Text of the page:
By Anastasia Dvoryanchikova

In the 21st century, the web has become our safety net when it comes to researching the recent trends and news. Resilient and supportive at first glance, this web also has holes through which we can fall if we’re not being critical and assertive of the information we receive and if we let the quantity rule over the quality.

On May 26, 2020, I scrolled through the headlines, most of which were devoted to the COVID-19 crisis, until I came across video footage of a white policeman with his knee on the neck of a Black man. With one click, I saw thousands of media coverages that erupted overnight with people chanting for justice, peace, and an end to police brutality. Leaving the US news medium, I travelled over to the European sources. The same voices spoke up, but quietly. The first emerging articles were more of an observation of what was happening overseas. Only a few days later, I saw the first article at VRT News: “What happens in the US touches us too.” At that moment, the world of news, which is patched of different opinions and perspectives, started to unite over one concrete goal: bringing justice.

It took only one week for this to change. With protests spreading around the globe, the media coverage chopped up the reality like green leaves and coated it with a thick layer of dressing, eliminating any taste for truth. As the world was screaming for justice, the media was amplifying those voices to high frequencies outside of the human hearing range. Living in Brussels, in the diversity hub of Central Europe, I had a bird’s eye view of the information spread. It has proceeded in three stages: initiation, summum malum, and plateau.

The initiation stage started with an active support of protesters. Social media platforms were flooded with posts embracing diversity and reposts of activists. Overnight the newsfeed of selfies and puppies on Instagram transformed into an online course on Black history and racial equality. Together with the student societies in Brussels, I joined the movement of spreading educational information on Black history in Europe. Other activists attacked statues of Leopold II, who colonized Congo and remains a symbol of racism.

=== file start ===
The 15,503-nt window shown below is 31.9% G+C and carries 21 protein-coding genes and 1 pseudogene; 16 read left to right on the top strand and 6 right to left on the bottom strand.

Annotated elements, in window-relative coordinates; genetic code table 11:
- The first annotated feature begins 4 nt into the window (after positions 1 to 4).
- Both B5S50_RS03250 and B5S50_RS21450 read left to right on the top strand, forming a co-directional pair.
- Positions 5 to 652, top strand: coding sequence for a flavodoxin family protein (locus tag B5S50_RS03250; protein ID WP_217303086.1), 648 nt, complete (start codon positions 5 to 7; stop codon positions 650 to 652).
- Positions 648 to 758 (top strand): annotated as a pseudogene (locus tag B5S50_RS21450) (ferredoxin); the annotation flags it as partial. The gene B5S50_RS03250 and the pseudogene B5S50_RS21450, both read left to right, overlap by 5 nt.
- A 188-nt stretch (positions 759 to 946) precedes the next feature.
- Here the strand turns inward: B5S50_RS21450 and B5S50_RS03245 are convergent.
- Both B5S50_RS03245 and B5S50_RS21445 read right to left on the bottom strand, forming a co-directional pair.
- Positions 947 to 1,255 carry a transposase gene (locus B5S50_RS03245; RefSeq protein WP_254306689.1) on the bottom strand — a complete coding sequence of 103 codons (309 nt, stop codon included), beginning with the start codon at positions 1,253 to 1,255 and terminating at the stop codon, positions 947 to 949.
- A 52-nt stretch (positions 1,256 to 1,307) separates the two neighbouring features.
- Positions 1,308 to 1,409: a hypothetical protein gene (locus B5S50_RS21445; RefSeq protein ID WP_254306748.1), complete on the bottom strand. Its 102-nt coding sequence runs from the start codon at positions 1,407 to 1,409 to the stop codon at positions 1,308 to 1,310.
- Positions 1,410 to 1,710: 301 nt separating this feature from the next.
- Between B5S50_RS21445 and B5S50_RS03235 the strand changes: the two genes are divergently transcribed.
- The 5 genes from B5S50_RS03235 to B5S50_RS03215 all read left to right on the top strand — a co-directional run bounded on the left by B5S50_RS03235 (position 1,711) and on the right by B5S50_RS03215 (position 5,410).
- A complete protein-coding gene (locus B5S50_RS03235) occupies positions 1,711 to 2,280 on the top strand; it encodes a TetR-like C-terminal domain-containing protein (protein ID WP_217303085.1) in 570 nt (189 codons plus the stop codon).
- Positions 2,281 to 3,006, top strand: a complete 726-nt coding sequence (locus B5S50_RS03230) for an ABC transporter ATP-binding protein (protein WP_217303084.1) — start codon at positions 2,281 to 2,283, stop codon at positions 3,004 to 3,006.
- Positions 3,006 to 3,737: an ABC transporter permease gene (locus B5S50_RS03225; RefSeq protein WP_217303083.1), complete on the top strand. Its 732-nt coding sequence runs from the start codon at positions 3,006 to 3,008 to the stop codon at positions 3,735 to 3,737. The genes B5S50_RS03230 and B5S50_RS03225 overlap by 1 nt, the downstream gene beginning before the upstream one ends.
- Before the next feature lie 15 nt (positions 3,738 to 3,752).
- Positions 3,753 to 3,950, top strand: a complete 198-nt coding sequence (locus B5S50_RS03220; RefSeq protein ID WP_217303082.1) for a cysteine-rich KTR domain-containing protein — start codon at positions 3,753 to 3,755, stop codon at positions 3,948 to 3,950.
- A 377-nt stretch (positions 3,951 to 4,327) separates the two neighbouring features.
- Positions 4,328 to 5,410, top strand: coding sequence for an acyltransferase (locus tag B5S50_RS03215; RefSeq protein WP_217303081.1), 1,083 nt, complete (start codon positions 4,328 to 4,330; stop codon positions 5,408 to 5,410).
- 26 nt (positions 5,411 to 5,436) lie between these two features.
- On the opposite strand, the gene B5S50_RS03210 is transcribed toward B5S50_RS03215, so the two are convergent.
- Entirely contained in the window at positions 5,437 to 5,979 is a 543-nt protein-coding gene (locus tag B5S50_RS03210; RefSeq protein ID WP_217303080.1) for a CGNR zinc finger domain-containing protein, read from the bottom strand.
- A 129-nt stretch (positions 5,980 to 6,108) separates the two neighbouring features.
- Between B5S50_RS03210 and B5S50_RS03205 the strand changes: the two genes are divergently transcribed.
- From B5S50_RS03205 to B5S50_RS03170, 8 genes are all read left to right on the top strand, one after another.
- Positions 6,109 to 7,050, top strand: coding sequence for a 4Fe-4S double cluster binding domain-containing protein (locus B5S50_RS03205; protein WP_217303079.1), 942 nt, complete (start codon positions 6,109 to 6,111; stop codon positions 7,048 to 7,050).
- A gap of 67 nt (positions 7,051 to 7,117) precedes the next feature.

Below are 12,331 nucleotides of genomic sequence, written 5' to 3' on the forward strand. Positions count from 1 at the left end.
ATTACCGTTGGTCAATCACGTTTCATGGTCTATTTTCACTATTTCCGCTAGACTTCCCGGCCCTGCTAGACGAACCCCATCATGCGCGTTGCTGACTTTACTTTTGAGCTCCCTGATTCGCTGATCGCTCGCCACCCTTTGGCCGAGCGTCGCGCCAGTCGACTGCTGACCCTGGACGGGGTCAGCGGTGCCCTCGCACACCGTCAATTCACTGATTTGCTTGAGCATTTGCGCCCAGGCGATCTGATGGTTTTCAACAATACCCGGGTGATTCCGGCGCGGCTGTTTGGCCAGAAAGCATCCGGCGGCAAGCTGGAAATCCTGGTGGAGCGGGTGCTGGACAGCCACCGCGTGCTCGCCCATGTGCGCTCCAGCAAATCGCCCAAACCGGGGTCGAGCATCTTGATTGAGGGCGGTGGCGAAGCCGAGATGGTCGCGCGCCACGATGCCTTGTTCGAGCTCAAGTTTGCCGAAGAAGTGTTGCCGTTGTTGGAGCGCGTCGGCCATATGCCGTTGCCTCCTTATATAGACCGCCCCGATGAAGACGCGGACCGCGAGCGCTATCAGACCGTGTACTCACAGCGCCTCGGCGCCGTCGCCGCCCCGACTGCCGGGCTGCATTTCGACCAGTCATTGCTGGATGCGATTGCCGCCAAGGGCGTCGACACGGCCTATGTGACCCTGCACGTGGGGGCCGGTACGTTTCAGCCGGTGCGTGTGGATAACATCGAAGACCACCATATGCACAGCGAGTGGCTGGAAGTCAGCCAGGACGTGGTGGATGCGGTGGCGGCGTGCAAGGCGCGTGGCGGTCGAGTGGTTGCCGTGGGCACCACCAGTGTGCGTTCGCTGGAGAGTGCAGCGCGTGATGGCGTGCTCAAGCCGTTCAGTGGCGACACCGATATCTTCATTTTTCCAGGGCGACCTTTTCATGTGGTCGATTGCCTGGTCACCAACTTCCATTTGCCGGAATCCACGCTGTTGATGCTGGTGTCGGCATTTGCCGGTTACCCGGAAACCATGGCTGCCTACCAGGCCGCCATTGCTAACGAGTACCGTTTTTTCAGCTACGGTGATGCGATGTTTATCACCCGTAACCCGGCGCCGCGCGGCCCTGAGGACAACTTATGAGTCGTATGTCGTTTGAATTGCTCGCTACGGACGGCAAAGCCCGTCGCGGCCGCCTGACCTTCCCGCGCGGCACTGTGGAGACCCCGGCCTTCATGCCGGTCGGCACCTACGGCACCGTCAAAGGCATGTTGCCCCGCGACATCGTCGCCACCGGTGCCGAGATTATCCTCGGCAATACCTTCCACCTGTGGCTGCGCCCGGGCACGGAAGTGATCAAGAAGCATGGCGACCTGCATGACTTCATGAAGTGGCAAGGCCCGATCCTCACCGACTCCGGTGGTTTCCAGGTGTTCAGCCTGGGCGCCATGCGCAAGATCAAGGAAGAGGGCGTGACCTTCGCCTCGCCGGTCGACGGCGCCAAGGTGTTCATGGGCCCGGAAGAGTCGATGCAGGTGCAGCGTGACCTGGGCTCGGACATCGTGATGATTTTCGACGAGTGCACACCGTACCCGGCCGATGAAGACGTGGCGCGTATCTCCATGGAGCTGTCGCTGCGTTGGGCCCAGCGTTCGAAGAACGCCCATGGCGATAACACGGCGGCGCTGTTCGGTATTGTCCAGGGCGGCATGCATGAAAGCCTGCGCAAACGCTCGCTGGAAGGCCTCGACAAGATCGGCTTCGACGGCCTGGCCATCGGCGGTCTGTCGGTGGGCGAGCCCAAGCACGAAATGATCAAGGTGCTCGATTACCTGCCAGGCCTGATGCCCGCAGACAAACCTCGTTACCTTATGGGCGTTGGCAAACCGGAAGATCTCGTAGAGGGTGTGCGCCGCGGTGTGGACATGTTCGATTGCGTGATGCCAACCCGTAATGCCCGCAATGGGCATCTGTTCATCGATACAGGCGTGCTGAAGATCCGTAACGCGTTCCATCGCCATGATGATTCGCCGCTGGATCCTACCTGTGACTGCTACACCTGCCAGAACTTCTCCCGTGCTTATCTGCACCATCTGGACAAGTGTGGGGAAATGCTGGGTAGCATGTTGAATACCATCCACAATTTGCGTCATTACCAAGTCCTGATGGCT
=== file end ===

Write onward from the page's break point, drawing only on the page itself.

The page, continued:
Then we reached the summum malum, which in Latin means “the greatest wrong.” The streets started to bleed as the police applied force to suppress the peaceful protests. Simultaneously, my newsfeed sprouted more headlines opposing the gatherings. The flow of information from the supporters and opposition was tearing apart not only the media platforms, but also our consciousness. With one click I could move from an article describing police violence to another one calling for deployment of military troops to deal with outrageous protesters. Who do I believe? We have reached the summum malum when the media found it acceptable to brainwash its readers with photoshopped images. The misinformation cultivated in the US had a domino effect on the rest of the world. Actually, I have started to notice how the conversation among my classmates has shifted from educating each other to ridiculing fake news.

“The greatest wrong” is worsened when it is met with a passive response and later moves into a plateau. While the misinformation was spreading, nobody was held accountable. A few aggressive tweets are not a prescription for a system with a chronic condition. As more people go online, it is not a question of “if” but rather “when” the crisis of media illiteracy will reach its tipping point.

So, the next time you see a trending hashtag on Twitter or a hot topic on the news, remember that the quantity should not overrule the quality.


Anastasia Dvoryanchikova is a Russian student studying at KU-Leuven in Belgium.  You can follow her on Twitter at @AnadAnastasia

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